Beautifully simple. That's the marketing tag-line for Nokia's promotion of the N9 smartphone, the first and last Nokia phone to run the MeeGo operating system. The N9 is the best looking and slickest device the company has released in a number of years. Although it can't compete with Android's flexibility, or iOS's number and quality of third-party apps, the Nokia N9's great design, superb display and ease of use makes it a valid alternative if you're looking for something different. It's just a shame it's so late to market and is essentially running a dead operating system.
Nokia N9: Design and display
Nokia is no stranger to excellent design and construction: despite many of its recent smartphones bring plagued by poor software, we've always admired Nokia's build quality, craftsmanship and industrial design. The N9 is no different — it's a candybar handset constructed from solid polymer. According to Nokia the N9 is manufactured from the same material often found in ice hockey helmets. The company says the phone's polycarbonate casing is coloured all the way through in the manufacturing process, so scratches, dents or marks from everyday use will not show up. The N9 is available in black, cyan and magenta colours in: the cyan colour in particular is a real head turner and will definitely stand out in a store.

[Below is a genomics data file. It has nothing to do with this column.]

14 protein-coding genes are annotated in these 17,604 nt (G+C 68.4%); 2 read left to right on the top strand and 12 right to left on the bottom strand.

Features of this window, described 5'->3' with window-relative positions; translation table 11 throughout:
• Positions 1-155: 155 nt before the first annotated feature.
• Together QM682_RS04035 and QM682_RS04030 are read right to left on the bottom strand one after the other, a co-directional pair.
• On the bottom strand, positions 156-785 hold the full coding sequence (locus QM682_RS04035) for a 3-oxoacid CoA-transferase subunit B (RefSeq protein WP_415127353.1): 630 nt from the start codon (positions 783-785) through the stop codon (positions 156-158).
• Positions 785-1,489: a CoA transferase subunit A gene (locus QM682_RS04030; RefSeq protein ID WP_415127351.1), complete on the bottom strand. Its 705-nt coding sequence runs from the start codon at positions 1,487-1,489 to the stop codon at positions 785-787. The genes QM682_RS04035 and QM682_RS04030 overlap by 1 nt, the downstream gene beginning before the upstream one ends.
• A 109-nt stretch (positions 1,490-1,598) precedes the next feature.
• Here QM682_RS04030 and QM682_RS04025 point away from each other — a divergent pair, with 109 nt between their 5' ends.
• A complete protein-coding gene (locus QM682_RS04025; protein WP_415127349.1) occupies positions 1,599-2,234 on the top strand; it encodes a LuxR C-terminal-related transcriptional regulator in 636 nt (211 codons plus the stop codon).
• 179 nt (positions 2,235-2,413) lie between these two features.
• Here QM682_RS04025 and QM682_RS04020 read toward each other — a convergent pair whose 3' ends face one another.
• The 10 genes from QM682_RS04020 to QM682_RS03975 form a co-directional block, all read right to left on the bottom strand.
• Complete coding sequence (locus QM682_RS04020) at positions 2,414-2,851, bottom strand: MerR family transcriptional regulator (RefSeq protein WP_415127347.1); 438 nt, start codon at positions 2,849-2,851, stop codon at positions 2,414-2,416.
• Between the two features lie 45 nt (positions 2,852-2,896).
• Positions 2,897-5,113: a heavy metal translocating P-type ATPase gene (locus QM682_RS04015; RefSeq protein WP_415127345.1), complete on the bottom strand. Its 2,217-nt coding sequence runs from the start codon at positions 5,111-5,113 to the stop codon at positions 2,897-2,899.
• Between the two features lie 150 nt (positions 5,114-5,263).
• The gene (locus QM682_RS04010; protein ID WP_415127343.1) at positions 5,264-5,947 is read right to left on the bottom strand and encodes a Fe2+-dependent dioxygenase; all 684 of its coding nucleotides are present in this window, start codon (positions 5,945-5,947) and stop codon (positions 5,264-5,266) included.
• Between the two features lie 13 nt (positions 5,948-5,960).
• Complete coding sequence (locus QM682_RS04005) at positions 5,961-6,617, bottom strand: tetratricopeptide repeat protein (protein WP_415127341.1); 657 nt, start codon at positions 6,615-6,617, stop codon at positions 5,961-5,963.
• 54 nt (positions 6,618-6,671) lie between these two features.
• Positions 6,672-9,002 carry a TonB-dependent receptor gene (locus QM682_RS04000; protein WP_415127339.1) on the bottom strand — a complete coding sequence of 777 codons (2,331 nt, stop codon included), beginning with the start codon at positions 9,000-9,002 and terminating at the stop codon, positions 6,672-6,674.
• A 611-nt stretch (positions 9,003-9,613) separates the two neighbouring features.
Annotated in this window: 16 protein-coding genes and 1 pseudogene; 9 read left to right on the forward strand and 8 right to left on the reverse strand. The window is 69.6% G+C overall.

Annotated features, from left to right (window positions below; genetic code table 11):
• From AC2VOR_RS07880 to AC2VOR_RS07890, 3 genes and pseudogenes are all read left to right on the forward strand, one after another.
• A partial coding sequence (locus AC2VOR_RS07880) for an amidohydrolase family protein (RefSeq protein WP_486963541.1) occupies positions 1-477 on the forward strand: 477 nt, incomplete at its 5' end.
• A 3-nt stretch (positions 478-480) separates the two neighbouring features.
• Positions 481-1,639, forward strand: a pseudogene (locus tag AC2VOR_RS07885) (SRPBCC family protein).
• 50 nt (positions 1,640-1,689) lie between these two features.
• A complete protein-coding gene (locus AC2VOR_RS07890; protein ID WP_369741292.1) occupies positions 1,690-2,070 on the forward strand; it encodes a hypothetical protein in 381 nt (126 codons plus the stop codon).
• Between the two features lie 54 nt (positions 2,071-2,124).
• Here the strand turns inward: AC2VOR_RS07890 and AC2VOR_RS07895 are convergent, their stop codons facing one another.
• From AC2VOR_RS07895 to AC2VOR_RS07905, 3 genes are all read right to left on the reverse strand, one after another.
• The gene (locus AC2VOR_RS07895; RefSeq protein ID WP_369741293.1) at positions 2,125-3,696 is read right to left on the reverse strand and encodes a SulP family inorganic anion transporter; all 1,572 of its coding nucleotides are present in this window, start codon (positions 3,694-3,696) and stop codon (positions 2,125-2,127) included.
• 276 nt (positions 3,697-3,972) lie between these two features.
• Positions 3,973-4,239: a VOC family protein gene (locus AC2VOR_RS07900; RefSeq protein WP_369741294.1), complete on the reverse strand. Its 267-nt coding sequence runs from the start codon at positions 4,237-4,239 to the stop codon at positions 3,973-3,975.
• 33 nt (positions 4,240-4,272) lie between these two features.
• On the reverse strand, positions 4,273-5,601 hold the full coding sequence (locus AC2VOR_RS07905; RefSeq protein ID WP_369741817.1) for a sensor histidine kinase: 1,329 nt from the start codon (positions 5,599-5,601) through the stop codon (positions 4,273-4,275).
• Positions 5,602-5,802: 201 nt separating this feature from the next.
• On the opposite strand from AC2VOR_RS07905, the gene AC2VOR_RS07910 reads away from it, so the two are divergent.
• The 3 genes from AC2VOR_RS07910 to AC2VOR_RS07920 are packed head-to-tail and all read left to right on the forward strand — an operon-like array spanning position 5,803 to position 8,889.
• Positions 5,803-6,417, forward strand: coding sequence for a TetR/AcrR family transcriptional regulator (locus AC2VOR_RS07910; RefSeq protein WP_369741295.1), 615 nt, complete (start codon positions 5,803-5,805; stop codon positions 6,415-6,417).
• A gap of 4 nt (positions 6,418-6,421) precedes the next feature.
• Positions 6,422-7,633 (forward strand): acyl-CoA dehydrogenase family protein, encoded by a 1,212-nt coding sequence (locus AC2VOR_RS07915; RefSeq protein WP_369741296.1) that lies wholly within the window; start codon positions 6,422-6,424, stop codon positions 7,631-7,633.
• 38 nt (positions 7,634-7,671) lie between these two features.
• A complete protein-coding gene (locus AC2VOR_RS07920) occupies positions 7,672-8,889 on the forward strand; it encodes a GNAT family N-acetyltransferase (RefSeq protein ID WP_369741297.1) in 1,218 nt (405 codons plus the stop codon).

The N9 is the best looking and slickest device the company has released in a number of years.
The N9 is Nokia's first-ever "pure touch" smartphone. It has no keypad or home button on the front — the only physical controls are on the right side in the form of volume buttons and a lock key. The bottom houses a speaker while a standard headphone jack, micro-USB port and SIM card slot are aligned on the top. A flap covers the micro-USB port but it's awkward to open: you need to dig your fingertip into the left side of the cover for it to flip up and you need to do this every time you want to charge the phone. The N9 doesn't have a removable battery and uses a micro-SIM card rather than a full-sized one. The only other smartphones on the market to use a micro-SIM are Apple's iPhone 4 and iPhone 4S.